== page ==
hunger - chapter 2
Hunger master post.
The dog is still breathing when Stiles clambers out of the back of the SUV that hit it. The driver is in shock, and has been apologizing profusely ever since it happened. And Stiles knows it’s not the guy’s fault. The dog was going for the man who’d hurt Stiles in the alley, and ran out in front of the SUV. Which makes this Stiles’s fault, doesn’t it?
The animal clinic isn’t open, but there’s a light on inside and someone moving around, so Stiles bangs on the door. It’s opened by a dark-haired boy who looks no older than him.
“My dog,” is all Stiles manages to get out before he’s crying again.
The boy and the driver carry the dog inside on a picnic blanket from the back of the driver’s SUV, and into the examination room. Stiles curls his fingers through the dog’s ruff, and leans down close to his ear to whisper to him again how sorry he is.
The driver slips toward the door, and Stiles thinks about chasing after him for a second and demanding he pay the bill for whatever this is going to cost, but what if the guy refuses? Then the dark-haired boy will know Stiles has no money.
“It’s okay,” he whispers to the dog instead. “You’ll be okay.”
The dark-haired boy checks for a heartbeat. “His heart sounds good,” he says. He runs his hands though the dog’s fur. “I think maybe his leg is broken, and some ribs?” His forehead wrinkles with a frown as he carefully manipulates the dog’s hind leg. “Actually, maybe it’s not a break. I should really call my boss in. I just work here after school.”
“Vet school?” Stiles asks, still sniffling.
“High school,” the boy answers. He wrinkles his nose as he presses his knuckles gently against the dog’s ribcage. “I could have sworn I felt a break a second ago. He really needs an x-ray.”
Stiles nods, despite the jolt of worry that goes through him. He can’t afford that. He’s got three dollars and seventy cents in the pocket of his jeans. He’s got nothing. And, when the boy turns his worried gaze from the dog to Stiles, and rakes it down his body, he knows he can tell.
It doesn’t matter how clean Stiles tries to keep himself. It doesn’t matter if he washes his spare shirt under the faucet in the diner bathroom every few days. He’s still filthy. He can’t remember the last time he showered, or washed his hair. He can’t remember the last time he ate something that wasn’t greasy or half-rotten. He knows he looks like shit. He knows he probably stinks like shit too, and so does the dog.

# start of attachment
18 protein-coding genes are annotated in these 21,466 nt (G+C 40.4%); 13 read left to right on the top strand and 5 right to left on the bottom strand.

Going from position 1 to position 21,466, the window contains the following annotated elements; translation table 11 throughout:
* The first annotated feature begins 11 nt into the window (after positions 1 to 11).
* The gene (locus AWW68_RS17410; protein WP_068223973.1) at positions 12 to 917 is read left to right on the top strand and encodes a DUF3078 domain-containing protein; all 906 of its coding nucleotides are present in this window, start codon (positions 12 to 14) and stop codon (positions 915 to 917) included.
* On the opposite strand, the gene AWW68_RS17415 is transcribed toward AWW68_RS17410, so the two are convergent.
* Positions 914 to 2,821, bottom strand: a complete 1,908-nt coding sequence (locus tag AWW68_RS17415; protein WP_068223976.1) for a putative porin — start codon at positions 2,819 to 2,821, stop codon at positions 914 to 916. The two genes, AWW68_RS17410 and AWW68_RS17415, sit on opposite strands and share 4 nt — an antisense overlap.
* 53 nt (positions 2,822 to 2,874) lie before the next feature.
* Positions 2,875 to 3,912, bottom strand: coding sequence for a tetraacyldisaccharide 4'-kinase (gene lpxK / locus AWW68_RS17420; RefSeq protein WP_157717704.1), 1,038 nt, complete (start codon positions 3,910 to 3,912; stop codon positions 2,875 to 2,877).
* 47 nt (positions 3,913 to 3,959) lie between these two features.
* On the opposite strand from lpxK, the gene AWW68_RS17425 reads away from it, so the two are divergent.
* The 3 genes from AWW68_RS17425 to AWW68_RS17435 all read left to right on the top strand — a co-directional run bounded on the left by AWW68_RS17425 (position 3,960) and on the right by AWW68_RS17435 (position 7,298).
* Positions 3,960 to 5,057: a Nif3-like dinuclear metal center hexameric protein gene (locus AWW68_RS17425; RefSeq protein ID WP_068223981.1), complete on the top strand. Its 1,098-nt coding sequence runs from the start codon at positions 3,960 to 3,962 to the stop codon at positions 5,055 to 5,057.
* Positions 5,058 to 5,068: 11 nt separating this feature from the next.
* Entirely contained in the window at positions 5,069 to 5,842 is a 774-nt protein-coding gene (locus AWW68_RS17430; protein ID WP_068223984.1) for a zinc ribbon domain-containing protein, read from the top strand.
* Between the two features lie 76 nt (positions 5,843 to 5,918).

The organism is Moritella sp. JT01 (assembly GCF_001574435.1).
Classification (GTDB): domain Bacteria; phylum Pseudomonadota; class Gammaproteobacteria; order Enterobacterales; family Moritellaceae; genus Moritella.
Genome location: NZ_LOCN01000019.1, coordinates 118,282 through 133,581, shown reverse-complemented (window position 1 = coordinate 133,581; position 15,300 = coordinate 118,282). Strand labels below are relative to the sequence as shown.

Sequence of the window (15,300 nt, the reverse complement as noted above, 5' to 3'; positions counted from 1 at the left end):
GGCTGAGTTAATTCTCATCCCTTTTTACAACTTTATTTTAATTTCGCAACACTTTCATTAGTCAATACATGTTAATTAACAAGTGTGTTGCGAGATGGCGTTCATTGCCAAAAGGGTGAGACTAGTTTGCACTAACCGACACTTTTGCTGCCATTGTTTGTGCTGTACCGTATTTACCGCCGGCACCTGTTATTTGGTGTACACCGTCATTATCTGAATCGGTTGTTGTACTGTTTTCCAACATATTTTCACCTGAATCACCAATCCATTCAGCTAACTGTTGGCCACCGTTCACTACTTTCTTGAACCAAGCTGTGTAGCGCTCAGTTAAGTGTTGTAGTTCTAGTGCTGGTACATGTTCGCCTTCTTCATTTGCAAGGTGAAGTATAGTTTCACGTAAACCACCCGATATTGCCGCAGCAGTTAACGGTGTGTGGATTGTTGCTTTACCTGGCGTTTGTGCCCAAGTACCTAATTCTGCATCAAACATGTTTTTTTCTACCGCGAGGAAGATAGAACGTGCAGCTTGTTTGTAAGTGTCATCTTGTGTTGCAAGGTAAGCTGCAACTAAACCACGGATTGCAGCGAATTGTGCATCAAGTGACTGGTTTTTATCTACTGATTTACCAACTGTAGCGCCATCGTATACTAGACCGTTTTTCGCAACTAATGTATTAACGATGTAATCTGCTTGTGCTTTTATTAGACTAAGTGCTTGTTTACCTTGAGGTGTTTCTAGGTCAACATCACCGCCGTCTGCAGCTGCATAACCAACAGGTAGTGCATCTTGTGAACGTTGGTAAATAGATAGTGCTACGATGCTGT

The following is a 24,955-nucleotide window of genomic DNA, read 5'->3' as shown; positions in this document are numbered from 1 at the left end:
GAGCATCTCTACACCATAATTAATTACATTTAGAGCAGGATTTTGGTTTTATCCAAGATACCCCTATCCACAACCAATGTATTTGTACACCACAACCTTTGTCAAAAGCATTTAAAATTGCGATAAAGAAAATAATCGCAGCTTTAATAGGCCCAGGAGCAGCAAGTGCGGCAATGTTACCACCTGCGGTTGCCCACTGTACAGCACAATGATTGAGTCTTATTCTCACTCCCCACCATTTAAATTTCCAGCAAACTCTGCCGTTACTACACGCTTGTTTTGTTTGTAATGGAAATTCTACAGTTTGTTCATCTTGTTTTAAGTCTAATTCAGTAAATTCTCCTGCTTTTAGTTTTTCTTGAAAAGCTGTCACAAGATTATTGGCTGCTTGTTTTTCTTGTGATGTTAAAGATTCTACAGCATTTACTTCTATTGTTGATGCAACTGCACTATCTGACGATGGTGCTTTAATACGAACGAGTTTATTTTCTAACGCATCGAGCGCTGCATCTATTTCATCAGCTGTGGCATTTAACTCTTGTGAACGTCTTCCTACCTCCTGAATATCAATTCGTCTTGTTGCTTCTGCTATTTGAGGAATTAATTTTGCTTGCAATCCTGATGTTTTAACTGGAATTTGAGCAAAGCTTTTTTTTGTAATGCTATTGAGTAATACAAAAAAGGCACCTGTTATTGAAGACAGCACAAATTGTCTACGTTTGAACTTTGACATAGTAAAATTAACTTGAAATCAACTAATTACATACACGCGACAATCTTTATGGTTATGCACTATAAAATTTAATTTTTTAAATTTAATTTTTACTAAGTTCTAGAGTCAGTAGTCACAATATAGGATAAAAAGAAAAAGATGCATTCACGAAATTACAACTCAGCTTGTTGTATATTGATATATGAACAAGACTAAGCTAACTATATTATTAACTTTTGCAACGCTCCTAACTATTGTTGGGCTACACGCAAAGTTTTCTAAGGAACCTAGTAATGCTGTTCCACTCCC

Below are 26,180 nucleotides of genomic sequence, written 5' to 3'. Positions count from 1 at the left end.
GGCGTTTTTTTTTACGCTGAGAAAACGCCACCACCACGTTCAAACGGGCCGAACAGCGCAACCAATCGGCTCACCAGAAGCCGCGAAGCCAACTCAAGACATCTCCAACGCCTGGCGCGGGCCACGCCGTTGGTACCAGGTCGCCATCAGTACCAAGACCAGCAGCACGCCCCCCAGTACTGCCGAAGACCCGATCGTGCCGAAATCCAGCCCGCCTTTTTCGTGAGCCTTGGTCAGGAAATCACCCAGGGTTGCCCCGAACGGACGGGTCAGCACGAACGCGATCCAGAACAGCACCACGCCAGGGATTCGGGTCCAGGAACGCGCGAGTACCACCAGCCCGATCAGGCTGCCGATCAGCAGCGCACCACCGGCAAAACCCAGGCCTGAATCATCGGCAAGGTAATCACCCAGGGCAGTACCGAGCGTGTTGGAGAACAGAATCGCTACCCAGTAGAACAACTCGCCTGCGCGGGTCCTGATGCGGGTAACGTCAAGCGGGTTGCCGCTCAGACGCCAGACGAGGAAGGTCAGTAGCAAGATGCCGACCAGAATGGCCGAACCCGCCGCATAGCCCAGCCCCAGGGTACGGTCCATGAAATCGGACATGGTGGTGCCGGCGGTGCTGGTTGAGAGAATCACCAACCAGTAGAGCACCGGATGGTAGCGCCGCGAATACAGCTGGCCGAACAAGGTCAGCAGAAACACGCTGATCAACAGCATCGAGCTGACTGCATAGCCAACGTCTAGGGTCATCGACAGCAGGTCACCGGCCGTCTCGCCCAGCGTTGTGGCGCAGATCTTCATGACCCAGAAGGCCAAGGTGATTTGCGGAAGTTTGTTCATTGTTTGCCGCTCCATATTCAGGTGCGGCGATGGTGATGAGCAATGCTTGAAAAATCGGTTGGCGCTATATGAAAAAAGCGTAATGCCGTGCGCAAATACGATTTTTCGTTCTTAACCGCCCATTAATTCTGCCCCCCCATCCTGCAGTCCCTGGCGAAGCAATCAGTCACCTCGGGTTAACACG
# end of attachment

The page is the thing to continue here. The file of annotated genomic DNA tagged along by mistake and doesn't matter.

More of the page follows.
The boy runs his fingers through the dog’s fur again. “Is this a wolf hybrid?”
“I don’t…I don’t know.”
The boy casts him a worried look. “You’re not supposed to own them in California.”
Stiles feels a sudden flash of panic. He moves forward and nudges the boy out of the way. “We’ll go. We’ll just go.”
The dog blinks his eyes open and fixes his gaze on Stiles.
“Dude,” the boy says, sounding reproachful and regretful all at once, “I’m not going to report you. Just, if anyone finds out, he might get seized and put down.”
The dog rumbles out a growl.
“He’s fine,” Stiles says, his voice catching. “He’s fine, right?”
“Um… I guess?” The boy looks puzzled. “He looked pretty bad when you got him here though. I really should call my boss.”
“No!” Stiles tugs at the dog’s ruff. “Come on. Come on, boy. Please get up. Come on.”
The dog rumbles again.
The boy puts a hand on Stiles’s shoulder. “Dude, don’t freak out, okay? I won’t call my boss if you don’t want me to. I won’t…” He chews his bottom lip for a moment. “You’re homeless, right?”
Stiles feels stripped bare, cold and naked. His breath hitches, and he jerks his chin in a nod.
“Look,” the boy says, squaring his shoulders. “I’m gonna give your dog some fluids, no charge, because I can really use the practice, and my mom packed me some dinner that I haven’t eaten yet. You want some?”
Stiles blinks at him for a moment. “What?”
“Homemade tamales,” the boy says, and wrinkles his nose. “I’m Scott, by the way.”
“St-Stiles,” Stiles says, his heart thumping loudly.